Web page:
Dead Ends – 3

walking railroad tracks“Call Del Pero’s and tell Al to bring home some meat for dinner,” she said before leaving in the big Dodge station wagon. My step-father was a butcher at a meat market in Yuba City. “Make sure the kids take a bath and polish their shoes before bed.”

I hated making that call, though it was one of the few instances where Al and I exchanged words. I felt like I was intruding on his work world, and he would be annoyed at me, as would anyone else who answered the phone. Why didn’t he already know we needed groceries? “Mom wants you to bring home some meat for dinner, and some lunchmeat for tomorrow. I don’t know what kind, doesn’t matter, I guess…” Fact is, it was a standoff, He thinking she picked up something with her tips, and her not having enough tips. Sometimes I didn’t have to call and we would feast on a meal from the pot of beans or spaghetti sauce that had been simmering all day. After American Bandstand, I’d fry up some potatoes and make cornbread or cook the spaghetti and make a salad. The kids and I would eat, because my step-father often stopped at the Owl and had a couple beers before coming home to a house full of kids and a cold plate sitting on the stove. Who could blame him? “I never loved him,” my mother confided on her death bed, though he was a good man. But, I digress.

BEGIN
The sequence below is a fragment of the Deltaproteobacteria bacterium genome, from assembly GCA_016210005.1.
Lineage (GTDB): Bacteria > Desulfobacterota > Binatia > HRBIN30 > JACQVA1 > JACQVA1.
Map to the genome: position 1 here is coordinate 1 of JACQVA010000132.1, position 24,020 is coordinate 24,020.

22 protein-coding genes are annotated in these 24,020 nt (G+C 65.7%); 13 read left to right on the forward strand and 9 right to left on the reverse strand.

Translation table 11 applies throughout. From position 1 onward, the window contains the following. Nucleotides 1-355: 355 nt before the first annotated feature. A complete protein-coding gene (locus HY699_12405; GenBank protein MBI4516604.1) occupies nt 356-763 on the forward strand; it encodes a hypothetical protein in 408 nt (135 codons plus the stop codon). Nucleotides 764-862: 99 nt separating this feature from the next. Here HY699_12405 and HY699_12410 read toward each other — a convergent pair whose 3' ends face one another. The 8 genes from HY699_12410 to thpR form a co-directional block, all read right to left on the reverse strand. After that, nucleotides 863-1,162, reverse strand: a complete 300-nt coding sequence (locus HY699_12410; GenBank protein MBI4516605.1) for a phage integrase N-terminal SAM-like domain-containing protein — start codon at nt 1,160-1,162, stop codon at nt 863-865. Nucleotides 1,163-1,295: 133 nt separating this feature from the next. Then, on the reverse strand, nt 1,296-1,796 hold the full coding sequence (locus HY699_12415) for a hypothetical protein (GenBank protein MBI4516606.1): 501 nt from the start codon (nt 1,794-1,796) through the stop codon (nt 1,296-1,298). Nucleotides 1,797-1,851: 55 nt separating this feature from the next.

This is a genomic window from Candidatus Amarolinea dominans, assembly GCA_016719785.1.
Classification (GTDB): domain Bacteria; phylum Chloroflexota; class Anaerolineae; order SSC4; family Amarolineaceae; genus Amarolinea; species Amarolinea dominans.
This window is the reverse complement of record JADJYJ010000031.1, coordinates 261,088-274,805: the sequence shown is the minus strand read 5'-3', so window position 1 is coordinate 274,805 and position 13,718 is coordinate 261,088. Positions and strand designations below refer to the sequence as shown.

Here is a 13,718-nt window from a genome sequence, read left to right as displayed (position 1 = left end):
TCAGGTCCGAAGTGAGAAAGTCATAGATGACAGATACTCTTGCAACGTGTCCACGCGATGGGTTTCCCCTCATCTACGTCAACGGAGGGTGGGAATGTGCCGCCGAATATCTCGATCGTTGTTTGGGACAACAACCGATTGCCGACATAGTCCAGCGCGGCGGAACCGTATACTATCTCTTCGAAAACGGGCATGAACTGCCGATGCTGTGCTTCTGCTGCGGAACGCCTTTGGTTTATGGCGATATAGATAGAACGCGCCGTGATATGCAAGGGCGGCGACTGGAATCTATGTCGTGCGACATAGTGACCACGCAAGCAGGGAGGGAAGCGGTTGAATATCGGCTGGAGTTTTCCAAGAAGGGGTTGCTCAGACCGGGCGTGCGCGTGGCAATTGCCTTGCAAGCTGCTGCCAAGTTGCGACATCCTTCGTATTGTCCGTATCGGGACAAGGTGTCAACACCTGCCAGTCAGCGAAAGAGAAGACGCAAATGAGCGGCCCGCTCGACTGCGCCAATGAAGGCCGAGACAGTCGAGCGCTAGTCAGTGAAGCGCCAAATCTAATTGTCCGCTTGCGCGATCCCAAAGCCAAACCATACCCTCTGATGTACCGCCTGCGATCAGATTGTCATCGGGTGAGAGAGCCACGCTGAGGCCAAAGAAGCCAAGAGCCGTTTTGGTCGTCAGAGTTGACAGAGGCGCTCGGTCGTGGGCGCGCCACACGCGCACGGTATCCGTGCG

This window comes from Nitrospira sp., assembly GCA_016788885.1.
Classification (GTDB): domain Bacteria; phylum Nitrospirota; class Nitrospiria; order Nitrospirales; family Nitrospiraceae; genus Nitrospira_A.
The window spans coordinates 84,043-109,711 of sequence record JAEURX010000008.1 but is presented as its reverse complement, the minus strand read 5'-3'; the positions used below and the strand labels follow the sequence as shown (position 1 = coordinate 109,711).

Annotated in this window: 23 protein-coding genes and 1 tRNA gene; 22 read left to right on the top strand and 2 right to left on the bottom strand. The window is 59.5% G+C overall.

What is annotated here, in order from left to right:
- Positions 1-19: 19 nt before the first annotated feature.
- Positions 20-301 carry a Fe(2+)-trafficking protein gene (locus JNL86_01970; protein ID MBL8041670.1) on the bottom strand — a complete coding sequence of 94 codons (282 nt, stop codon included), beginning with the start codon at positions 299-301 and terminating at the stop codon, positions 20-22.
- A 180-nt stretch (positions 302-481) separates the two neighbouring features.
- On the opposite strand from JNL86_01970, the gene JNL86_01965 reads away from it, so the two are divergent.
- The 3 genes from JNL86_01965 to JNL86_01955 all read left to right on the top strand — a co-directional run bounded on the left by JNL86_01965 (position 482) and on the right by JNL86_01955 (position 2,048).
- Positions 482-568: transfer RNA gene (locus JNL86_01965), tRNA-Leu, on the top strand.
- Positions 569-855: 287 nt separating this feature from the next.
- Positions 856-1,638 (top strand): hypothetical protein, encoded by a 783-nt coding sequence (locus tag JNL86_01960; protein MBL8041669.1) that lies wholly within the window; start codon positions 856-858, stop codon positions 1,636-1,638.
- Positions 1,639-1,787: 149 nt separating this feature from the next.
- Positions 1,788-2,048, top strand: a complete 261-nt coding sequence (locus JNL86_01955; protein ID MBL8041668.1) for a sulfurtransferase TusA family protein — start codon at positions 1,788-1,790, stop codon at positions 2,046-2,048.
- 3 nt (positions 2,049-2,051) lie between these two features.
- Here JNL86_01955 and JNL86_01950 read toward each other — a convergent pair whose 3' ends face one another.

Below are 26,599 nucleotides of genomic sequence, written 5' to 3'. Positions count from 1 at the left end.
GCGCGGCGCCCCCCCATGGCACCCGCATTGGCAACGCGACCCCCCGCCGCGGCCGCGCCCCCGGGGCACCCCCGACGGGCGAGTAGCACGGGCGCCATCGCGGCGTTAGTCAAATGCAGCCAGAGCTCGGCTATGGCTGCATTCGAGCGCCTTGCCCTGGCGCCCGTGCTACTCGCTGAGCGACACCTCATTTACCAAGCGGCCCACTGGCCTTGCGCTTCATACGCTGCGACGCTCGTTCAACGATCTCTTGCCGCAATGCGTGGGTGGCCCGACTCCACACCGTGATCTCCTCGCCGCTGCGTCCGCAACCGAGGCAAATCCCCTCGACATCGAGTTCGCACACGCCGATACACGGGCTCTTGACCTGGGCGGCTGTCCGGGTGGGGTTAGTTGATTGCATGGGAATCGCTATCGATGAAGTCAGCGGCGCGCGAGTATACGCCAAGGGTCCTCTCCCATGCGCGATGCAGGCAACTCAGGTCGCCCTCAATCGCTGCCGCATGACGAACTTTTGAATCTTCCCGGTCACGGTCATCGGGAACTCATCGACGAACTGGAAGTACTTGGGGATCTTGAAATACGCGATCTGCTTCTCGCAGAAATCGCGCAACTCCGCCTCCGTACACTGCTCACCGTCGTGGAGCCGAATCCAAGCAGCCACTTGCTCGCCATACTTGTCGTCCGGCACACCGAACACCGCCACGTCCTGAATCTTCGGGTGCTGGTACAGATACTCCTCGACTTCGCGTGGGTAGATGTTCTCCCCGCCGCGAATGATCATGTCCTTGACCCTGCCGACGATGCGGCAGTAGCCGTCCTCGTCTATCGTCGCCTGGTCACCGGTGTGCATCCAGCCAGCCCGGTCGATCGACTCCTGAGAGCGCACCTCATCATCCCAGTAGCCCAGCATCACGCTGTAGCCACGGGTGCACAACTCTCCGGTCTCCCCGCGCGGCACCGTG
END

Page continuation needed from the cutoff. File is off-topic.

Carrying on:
In some ways it was a cold house, devoid of parental signs of affection—a house kept busy with work, making a living, cleaning, struggling to keep a family of seven well-fed and dressed. But to me that was normalcy, and it was not all work and no play. Little brothers and sister, you were too young to even evoke much of a memory, I hate to say. My closest sibling, Denny, and I created our own adventures though. The irrigation ditch was full of frogs and crawdads in those days. A raft could be built from old lumber to make it easier to track down and catch critters. We stomped all over those ten acres with Al’s .22 trying to shoot jackrabbits and pheasants—never came close to hitting anything. We laid pennies on the railroad tracks and waited for the Southern Pacific to pass and claim our prize. There were a few other kids on Murphy road, but I didn’t really get to know them.

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Sandra Bolton

Sandra Bolton is the author of two novels: A Cipher in the Sand and Key Witness, A Southwest Mystery. She lives in Raton, New Mexico with her big black dog, Sam and fat cat, Fidel. Writing is her passion, along with hiking, gardening, cooking, eating and laughing whenever possible. Her goal in life is to do no harm to any living thing or to our beautiful earth.

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